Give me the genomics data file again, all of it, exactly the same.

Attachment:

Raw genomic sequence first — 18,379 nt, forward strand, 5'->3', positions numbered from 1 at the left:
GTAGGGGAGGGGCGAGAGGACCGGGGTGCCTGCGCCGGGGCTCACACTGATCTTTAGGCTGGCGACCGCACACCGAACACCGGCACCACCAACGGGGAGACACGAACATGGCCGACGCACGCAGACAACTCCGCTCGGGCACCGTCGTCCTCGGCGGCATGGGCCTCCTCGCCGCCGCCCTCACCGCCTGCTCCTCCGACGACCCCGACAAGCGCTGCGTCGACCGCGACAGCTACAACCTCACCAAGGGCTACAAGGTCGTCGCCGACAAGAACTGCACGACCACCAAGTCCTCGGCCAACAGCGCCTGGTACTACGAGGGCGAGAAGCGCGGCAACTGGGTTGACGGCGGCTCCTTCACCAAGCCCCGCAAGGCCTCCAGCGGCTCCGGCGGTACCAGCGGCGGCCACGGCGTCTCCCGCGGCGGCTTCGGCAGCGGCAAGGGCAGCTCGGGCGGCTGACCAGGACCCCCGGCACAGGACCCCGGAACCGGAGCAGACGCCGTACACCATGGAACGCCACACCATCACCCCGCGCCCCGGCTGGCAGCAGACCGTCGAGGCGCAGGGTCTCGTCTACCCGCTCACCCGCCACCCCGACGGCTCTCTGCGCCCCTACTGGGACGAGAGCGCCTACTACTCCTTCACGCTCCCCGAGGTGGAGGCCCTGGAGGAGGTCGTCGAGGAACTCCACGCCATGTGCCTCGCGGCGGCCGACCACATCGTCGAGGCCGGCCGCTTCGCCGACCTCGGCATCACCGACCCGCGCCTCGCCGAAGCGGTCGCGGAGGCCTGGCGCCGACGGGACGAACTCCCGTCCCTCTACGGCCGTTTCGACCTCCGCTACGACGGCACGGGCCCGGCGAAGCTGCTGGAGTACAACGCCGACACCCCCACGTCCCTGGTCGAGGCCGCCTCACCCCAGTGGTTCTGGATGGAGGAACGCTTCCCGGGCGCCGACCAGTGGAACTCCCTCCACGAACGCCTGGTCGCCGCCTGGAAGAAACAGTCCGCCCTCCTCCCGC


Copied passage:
Raw genomic sequence first — 18,379 nt, forward strand, 5'->3', positions numbered from 1 at the left:
GTAGGGGAGGGGCGAGAGGACCGGGGTGCCTGCGCCGGGGCTCACACTGATCTTTAGGCTGGCGACCGCACACCGAACACCGGCACCACCAACGGGGAGACACGAACATGGCCGACGCACGCAGACAACTCCGCTCGGGCACCGTCGTCCTCGGCGGCATGGGCCTCCTCGCCGCCGCCCTCACCGCCTGCTCCTCCGACGACCCCGACAAGCGCTGCGTCGACCGCGACAGCTACAACCTCACCAAGGGCTACAAGGTCGTCGCCGACAAGAACTGCACGACCACCAAGTCCTCGGCCAACAGCGCCTGGTACTACGAGGGCGAGAAGCGCGGCAACTGGGTTGACGGCGGCTCCTTCACCAAGCCCCGCAAGGCCTCCAGCGGCTCCGGCGGTACCAGCGGCGGCCACGGCGTCTCCCGCGGCGGCTTCGGCAGCGGCAAGGGCAGCTCGGGCGGCTGACCAGGACCCCCGGCACAGGACCCCGGAACCGGAGCAGACGCCGTACACCATGGAACGCCACACCATCACCCCGCGCCCCGGCTGGCAGCAGACCGTCGAGGCGCAGGGTCTCGTCTACCCGCTCACCCGCCACCCCGACGGCTCTCTGCGCCCCTACTGGGACGAGAGCGCCTACTACTCCTTCACGCTCCCCGAGGTGGAGGCCCTGGAGGAGGTCGTCGAGGAACTCCACGCCATGTGCCTCGCGGCGGCCGACCACATCGTCGAGGCCGGCCGCTTCGCCGACCTCGGCATCACCGACCCGCGCCTCGCCGAAGCGGTCGCGGAGGCCTGGCGCCGACGGGACGAACTCCCGTCCCTCTACGGCCGTTTCGACCTCCGCTACGACGGCACGGGCCCGGCGAAGCTGCTGGAGTACAACGCCGACACCCCCACGTCCCTGGTCGAGGCCGCCTCACCCCAGTGGTTCTGGATGGAGGAACGCTTCCCGGGCGCCGACCAGTGGAACTCCCTCCACGAACGCCTGGTCGCCGCCTGGAAGAAACAGTCCGCCCTCCTCCCGC